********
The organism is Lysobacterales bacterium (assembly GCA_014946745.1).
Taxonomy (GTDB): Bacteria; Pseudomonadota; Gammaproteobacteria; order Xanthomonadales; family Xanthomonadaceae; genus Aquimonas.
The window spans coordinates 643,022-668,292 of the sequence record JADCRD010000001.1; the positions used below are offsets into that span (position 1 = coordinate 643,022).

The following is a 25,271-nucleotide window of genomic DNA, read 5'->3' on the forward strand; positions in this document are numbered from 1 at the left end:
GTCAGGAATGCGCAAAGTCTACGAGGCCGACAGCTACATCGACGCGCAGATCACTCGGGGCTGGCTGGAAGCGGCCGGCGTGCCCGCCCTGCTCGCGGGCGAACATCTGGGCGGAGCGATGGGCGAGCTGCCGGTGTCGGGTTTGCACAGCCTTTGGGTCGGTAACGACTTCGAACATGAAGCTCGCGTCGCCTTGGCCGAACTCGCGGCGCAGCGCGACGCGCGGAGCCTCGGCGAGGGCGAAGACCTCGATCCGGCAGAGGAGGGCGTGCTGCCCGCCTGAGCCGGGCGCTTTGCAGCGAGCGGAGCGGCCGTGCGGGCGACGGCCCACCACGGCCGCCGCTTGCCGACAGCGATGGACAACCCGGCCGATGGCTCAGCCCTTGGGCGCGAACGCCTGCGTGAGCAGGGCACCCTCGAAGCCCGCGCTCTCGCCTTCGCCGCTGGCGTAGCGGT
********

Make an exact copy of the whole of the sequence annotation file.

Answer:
The organism is Lysobacterales bacterium (assembly GCA_014946745.1).
Taxonomy (GTDB): Bacteria; Pseudomonadota; Gammaproteobacteria; order Xanthomonadales; family Xanthomonadaceae; genus Aquimonas.
The window spans coordinates 643,022-668,292 of the sequence record JADCRD010000001.1; the positions used below are offsets into that span (position 1 = coordinate 643,022).

The following is a 25,271-nucleotide window of genomic DNA, read 5'->3' on the forward strand; positions in this document are numbered from 1 at the left end:
GTCAGGAATGCGCAAAGTCTACGAGGCCGACAGCTACATCGACGCGCAGATCACTCGGGGCTGGCTGGAAGCGGCCGGCGTGCCCGCCCTGCTCGCGGGCGAACATCTGGGCGGAGCGATGGGCGAGCTGCCGGTGTCGGGTTTGCACAGCCTTTGGGTCGGTAACGACTTCGAACATGAAGCTCGCGTCGCCTTGGCCGAACTCGCGGCGCAGCGCGACGCGCGGAGCCTCGGCGAGGGCGAAGACCTCGATCCGGCAGAGGAGGGCGTGCTGCCCGCCTGAGCCGGGCGCTTTGCAGCGAGCGGAGCGGCCGTGCGGGCGACGGCCCACCACGGCCGCCGCTTGCCGACAGCGATGGACAACCCGGCCGATGGCTCAGCCCTTGGGCGCGAACGCCTGCGTGAGCAGGGCACCCTCGAAGCCCGCGCTCTCGCCTTCGCCGCTGGCGTAGCGGT